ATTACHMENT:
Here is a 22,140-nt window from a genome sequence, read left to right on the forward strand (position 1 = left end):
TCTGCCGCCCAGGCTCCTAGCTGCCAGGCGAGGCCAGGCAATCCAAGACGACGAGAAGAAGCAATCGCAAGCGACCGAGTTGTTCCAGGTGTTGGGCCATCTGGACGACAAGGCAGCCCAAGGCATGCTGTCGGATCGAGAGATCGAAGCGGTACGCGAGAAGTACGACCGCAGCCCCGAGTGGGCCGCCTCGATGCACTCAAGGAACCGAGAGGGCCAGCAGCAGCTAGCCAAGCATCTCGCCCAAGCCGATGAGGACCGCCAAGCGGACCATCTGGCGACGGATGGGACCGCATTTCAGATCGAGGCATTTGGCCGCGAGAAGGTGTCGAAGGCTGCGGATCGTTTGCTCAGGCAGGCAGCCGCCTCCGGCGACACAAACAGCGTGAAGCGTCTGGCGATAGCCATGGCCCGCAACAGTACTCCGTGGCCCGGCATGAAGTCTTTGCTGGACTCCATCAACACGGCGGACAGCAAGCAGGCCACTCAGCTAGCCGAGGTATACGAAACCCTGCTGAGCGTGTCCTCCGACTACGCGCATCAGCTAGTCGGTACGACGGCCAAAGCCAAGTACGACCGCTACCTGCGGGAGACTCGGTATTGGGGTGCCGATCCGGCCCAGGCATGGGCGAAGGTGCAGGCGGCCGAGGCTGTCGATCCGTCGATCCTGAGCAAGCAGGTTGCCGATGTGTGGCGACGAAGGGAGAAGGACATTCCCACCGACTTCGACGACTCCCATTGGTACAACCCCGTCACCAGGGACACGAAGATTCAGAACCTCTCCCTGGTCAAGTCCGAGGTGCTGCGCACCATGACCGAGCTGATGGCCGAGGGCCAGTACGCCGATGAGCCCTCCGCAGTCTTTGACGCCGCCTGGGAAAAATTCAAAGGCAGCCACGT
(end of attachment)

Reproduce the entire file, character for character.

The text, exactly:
Here is a 22,140-nt window from a genome sequence, read left to right on the forward strand (position 1 = left end):
TCTGCCGCCCAGGCTCCTAGCTGCCAGGCGAGGCCAGGCAATCCAAGACGACGAGAAGAAGCAATCGCAAGCGACCGAGTTGTTCCAGGTGTTGGGCCATCTGGACGACAAGGCAGCCCAAGGCATGCTGTCGGATCGAGAGATCGAAGCGGTACGCGAGAAGTACGACCGCAGCCCCGAGTGGGCCGCCTCGATGCACTCAAGGAACCGAGAGGGCCAGCAGCAGCTAGCCAAGCATCTCGCCCAAGCCGATGAGGACCGCCAAGCGGACCATCTGGCGACGGATGGGACCGCATTTCAGATCGAGGCATTTGGCCGCGAGAAGGTGTCGAAGGCTGCGGATCGTTTGCTCAGGCAGGCAGCCGCCTCCGGCGACACAAACAGCGTGAAGCGTCTGGCGATAGCCATGGCCCGCAACAGTACTCCGTGGCCCGGCATGAAGTCTTTGCTGGACTCCATCAACACGGCGGACAGCAAGCAGGCCACTCAGCTAGCCGAGGTATACGAAACCCTGCTGAGCGTGTCCTCCGACTACGCGCATCAGCTAGTCGGTACGACGGCCAAAGCCAAGTACGACCGCTACCTGCGGGAGACTCGGTATTGGGGTGCCGATCCGGCCCAGGCATGGGCGAAGGTGCAGGCGGCCGAGGCTGTCGATCCGTCGATCCTGAGCAAGCAGGTTGCCGATGTGTGGCGACGAAGGGAGAAGGACATTCCCACCGACTTCGACGACTCCCATTGGTACAACCCCGTCACCAGGGACACGAAGATTCAGAACCTCTCCCTGGTCAAGTCCGAGGTGCTGCGCACCATGACCGAGCTGATGGCCGAGGGCCAGTACGCCGATGAGCCCTCCGCAGTCTTTGACGCCGCCTGGGAAAAATTCAAAGGCAGCCACGT